The shutdown of unirule.org.cn comes amid a tightening of communication controls during one of China's biggest political scandals in decades.
"I have not been given a reason," said Mao Yushi, an 83-year-old economist and co-founder of the Unirule Institute of Economics in Beijing. "There was no prior sign. That's typical in China."
Unirule web administrator Zhang Liang said it had been down since Saturday but only temporarily for maintenance to solve technical problems. Zhang expected the site to resume Thursday.
Chinese authorities last month also suspended several leftist sites, including the ultra-leftist site Utopia, that had supported disgraced politician Bo Xilai and argued against privatization of the economy and other Western-style reforms. Utopia was ordered closed for one month.
Bo, the former party chief of Chongqing in southwest China, was removed from office and accused of "severe disciplinary violations." Bo's wife has also been named as the suspect in the murder of a British businessman.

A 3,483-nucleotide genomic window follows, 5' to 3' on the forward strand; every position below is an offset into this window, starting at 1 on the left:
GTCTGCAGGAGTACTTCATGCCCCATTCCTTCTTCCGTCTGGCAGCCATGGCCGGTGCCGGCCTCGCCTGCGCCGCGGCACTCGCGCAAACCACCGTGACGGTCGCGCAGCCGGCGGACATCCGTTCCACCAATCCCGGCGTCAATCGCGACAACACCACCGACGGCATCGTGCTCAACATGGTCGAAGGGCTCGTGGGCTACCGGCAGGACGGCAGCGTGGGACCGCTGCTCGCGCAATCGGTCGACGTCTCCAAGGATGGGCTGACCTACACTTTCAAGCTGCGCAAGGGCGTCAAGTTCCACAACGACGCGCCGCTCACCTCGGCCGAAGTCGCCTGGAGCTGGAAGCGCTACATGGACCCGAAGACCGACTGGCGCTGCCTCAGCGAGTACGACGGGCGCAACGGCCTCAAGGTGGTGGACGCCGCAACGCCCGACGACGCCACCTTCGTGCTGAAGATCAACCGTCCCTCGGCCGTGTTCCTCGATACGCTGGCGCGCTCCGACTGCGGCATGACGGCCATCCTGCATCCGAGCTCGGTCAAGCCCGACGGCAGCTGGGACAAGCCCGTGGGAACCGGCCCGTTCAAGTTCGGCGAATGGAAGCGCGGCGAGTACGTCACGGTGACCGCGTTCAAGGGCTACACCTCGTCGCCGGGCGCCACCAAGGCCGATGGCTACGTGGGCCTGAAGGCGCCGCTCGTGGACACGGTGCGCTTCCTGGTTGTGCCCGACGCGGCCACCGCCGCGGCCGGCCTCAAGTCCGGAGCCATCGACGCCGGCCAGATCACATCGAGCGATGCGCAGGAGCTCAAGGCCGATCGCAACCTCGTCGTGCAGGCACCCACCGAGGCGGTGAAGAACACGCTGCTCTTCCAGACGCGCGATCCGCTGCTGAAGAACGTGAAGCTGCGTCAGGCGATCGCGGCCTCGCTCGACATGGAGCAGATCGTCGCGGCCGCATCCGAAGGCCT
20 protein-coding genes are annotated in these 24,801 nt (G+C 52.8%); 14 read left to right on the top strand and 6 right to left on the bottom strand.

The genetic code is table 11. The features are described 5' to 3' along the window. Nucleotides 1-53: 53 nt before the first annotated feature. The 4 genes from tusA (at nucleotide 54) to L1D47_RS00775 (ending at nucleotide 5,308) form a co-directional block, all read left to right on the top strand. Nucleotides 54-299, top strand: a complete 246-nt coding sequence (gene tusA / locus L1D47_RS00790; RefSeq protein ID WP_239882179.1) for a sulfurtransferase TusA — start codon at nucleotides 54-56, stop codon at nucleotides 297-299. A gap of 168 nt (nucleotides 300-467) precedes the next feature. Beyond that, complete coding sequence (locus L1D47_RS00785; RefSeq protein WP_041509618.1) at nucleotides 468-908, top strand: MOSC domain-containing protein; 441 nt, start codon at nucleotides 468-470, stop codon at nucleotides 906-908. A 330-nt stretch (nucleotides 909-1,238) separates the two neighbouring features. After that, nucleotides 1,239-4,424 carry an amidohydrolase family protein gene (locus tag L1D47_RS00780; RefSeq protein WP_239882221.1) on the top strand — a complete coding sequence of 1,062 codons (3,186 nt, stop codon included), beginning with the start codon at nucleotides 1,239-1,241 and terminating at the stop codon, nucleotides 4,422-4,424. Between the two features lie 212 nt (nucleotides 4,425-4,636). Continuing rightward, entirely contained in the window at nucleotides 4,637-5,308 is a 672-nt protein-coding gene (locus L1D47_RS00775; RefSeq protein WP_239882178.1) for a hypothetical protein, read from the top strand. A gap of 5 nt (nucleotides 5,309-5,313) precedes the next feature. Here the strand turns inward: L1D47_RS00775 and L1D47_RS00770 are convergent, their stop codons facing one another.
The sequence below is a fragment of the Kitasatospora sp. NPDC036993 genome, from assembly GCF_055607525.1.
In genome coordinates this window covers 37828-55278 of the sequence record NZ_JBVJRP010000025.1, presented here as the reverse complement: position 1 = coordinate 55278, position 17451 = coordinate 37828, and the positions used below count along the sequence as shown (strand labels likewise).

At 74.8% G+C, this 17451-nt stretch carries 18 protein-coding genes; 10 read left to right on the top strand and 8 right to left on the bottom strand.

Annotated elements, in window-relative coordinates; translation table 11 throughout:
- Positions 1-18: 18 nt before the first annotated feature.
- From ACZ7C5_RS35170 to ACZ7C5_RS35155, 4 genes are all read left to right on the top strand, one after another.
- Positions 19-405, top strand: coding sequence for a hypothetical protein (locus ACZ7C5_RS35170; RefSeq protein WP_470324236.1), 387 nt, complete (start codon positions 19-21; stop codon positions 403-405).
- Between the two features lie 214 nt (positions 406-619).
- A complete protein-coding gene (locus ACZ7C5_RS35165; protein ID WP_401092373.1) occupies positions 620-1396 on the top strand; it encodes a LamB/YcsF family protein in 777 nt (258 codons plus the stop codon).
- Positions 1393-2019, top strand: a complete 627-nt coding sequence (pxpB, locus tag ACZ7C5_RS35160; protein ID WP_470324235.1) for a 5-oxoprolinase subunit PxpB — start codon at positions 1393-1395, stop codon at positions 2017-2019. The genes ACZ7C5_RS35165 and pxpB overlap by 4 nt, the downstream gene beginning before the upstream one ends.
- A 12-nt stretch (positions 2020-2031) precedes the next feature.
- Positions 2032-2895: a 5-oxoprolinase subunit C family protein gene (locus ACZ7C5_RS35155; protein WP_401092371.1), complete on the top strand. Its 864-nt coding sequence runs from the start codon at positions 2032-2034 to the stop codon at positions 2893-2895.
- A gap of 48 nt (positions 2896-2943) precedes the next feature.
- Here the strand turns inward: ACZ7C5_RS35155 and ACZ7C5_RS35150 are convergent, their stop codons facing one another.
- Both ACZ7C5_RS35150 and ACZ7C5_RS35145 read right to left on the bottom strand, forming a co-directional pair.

Established in 1993, Unirule champions free market economics, and some of its members advise Beijing on its economic policies. Articles posted on Unirule's website focus primarily on economics and politics, Mao said. The think tank has not been affected, Mao said.
Mao has been named the 2012 winner of the Washington-based Cato Institute's Milton Friedman Prize for his advocacy for free markets.
He is scheduled to be in Washington on Friday to receive the award. He said from his Beijing home Wednesday that the blocking of the Unirule site had nothing to do with winning the Cato award.